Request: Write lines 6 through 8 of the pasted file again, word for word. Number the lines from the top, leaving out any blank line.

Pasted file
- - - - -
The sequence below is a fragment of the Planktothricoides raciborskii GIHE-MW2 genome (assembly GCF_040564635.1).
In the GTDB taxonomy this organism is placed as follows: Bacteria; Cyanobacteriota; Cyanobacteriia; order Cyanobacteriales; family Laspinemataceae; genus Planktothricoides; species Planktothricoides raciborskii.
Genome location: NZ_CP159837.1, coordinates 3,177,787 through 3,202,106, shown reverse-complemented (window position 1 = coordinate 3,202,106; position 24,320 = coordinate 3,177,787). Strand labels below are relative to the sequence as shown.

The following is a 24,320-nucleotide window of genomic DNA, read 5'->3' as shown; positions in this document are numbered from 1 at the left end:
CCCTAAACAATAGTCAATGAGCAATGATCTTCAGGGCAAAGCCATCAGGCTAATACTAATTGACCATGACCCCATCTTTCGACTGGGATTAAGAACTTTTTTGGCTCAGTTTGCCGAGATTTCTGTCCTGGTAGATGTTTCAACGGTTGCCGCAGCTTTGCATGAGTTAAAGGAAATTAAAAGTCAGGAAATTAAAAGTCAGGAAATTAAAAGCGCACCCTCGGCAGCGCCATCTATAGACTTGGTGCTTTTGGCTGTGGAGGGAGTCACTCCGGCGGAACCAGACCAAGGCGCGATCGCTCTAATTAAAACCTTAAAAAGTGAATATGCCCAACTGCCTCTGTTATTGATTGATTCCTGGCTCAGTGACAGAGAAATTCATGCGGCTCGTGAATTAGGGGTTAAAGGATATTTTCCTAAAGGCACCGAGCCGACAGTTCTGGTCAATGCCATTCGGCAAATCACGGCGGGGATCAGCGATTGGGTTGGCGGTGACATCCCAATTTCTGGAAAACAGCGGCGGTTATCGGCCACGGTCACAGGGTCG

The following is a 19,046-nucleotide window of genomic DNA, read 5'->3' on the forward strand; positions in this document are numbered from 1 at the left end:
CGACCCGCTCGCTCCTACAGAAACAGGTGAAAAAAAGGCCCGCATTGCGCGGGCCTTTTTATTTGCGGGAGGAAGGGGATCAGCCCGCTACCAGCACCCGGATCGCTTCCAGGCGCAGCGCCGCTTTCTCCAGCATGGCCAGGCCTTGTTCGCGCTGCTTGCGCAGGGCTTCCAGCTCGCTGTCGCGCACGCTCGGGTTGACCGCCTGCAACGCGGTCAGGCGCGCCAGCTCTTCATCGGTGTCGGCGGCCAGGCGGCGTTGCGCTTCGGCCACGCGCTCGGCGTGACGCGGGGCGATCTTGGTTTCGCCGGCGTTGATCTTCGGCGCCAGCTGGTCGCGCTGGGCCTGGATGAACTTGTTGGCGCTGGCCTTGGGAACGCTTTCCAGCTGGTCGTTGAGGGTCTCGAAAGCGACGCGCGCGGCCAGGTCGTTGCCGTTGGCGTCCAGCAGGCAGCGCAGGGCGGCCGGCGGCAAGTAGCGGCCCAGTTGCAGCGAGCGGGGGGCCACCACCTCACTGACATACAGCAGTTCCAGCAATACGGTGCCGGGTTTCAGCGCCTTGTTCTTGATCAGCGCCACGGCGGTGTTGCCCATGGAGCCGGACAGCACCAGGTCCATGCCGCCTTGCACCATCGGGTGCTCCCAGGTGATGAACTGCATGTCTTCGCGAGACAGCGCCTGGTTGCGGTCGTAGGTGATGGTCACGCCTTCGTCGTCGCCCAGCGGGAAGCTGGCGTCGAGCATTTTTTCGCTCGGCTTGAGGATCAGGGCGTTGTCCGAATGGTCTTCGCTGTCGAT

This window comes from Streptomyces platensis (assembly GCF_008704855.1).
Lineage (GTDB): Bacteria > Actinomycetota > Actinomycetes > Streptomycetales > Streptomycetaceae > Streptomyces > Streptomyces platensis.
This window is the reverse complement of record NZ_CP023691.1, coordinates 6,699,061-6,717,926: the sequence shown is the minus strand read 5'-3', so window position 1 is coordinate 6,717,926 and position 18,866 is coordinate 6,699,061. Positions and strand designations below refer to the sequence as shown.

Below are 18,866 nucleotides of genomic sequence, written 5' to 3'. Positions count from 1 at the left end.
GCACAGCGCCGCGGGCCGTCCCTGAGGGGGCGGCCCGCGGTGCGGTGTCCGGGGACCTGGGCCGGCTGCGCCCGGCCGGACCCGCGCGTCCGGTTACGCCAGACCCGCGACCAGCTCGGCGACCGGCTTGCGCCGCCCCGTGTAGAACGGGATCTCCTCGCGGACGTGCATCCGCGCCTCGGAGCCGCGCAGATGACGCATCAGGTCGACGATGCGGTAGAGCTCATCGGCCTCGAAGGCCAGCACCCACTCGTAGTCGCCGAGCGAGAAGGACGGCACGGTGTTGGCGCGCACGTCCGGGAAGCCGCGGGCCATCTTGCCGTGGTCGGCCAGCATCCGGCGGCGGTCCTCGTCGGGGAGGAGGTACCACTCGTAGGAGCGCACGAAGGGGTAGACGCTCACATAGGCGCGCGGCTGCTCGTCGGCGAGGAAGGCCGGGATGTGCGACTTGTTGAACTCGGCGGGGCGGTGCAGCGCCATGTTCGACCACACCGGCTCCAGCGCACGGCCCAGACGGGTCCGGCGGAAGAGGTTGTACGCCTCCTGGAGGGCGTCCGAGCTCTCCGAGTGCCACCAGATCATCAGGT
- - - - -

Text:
The following is a 19,046-nucleotide window of genomic DNA, read 5'->3' on the forward strand; positions in this document are numbered from 1 at the left end:
CGACCCGCTCGCTCCTACAGAAACAGGTGAAAAAAAGGCCCGCATTGCGCGGGCCTTTTTATTTGCGGGAGGAAGGGGATCAGCCCGCTACCAGCACCCGGATCGCTTCCAGGCGCAGCGCCGCTTTCTCCAGCATGGCCAGGCCTTGTTCGCGCTGCTTGCGCAGGGCTTCCAGCTCGCTGTCGCGCACGCTCGGGTTGACCGCCTGCAACGCGGTCAGGCGCGCCAGCTCTTCATCGGTGTCGGCGGCCAGGCGGCGTTGCGCTTCGGCCACGCGCTCGGCGTGACGCGGGGCGATCTTGGTTTCGCCGGCGTTGATCTTCGGCGCCAGCTGGTCGCGCTGGGCCTGGATGAACTTGTTGGCGCTGGCCTTGGGAACGCTTTCCAGCTGGTCGTTGAGGGTCTCGAAAGCGACGCGCGCGGCCAGGTCGTTGCCGTTGGCGTCCAGCAGGCAGCGCAGGGCGGCCGGCGGCAAGTAGCGGCCCAGTTGCAGCGAGCGGGGGGCCACCACCTCACTGACATACAGCAGTTCCAGCAATACGGTGCCGGGTTTCAGCGCCTTGTTCTTGATCAGCGCCACGGCGGTGTTGCCCATGGAGCCGGACAGCACCAGGTCCATGCCGCCTTGCACCATCGGGTGCTCCCAGGTGATGAACTGCATGTCTTCGCGAGACAGCGCCTGGTTGCGGTCGTAGGTGATGGTCACGCCTTCGTCGTCGCCCAGCGGGAAGCTGGCGTCGAGCATTTTTTCGCTCGGCTTGAGGATCAGGGCGTTGTCCGAATGGTCTTCGCTGTCGAT

This window comes from Streptomyces platensis (assembly GCF_008704855.1).